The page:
(HONG KONG) — Hong Kong tycoon and prominent pro-democracy activist Jimmy Lai and two others were convicted Thursday for their roles in last year’s banned Tiananmen candlelight vigil, amid a crackdown on dissent in the city and Beijing’s tightening political control.
Chow Hang-tung was a vice-chairperson of the Hong Kong Alliance in Support of Patriotic Democratic Movements of China. Lai and Gwyneth, an activist and ex-journalist, were convicted of either participating in the 2020 candlelight vigil or inciting others.
These 24 activists were among those who were arrested for their participation in an illegal assembly that took place in Victoria Park last June 4, 2013. Thousands of people came together to sing and light candles in the park, despite warnings from police they might be violating the law.
The Hong Kong Alliance previously organized a candlelight vigil in the city’s Victoria Park on June 4 each year to mark the bloody crackdown on protesters campaigning for more democracy in Beijing’s Tiananmen Square in 1989.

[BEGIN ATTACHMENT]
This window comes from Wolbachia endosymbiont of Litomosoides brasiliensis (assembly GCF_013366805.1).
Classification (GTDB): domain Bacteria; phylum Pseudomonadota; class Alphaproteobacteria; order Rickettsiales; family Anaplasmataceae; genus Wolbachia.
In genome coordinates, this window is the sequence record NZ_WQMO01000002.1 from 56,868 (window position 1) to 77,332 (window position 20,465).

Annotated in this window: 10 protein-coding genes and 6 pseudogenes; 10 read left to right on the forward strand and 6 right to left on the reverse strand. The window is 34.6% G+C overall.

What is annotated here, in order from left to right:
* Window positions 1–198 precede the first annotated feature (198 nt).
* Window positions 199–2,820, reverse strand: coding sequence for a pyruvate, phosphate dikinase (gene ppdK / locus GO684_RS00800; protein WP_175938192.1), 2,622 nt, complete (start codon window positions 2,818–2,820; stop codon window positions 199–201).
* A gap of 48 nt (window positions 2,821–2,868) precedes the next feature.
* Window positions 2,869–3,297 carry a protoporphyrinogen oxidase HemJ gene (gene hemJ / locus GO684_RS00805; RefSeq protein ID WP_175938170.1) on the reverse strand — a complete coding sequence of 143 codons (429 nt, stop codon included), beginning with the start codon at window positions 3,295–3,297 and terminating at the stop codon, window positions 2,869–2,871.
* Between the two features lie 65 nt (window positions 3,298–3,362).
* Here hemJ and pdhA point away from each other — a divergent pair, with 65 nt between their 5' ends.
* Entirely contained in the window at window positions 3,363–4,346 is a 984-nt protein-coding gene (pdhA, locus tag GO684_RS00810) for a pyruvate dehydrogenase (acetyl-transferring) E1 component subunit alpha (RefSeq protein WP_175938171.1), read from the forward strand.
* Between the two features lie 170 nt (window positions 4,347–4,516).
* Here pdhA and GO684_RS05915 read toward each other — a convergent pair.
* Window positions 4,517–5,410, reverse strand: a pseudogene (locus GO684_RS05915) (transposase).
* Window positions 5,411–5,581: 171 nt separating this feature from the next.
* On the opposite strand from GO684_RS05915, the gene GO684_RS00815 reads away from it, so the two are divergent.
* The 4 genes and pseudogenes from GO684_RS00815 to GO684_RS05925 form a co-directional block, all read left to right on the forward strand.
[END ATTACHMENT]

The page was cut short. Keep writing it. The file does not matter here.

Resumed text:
Authorities banned protests last year for the first-time in 30 years. They cited social distancing restrictions as well as public health risk due to coronavirus. The protest was also suspended this year.
Before the ban, huge crowds attended an annual candlelight vigil. It was the sole large-scale public memorial on Chinese soil to the 1989 crackdown at Beijing.
Lai was convicted inciting others, while Ho was convicted in knowingly taking part in the assembly. Chow, who was a barrister and participated in the vigil, was found guilty.
Three of the accused had already pleaded not guilty, and were sentenced to prison at a later time.
Many of those activists that were charged in connection to the banned vigil had already pleaded guilty. Joshua Wong was one such activist. He was also sentenced for 10 months jail time due to his involvement in the vigil. After previously being convicted on other charges related his activism, Wong was already serving the time in prison.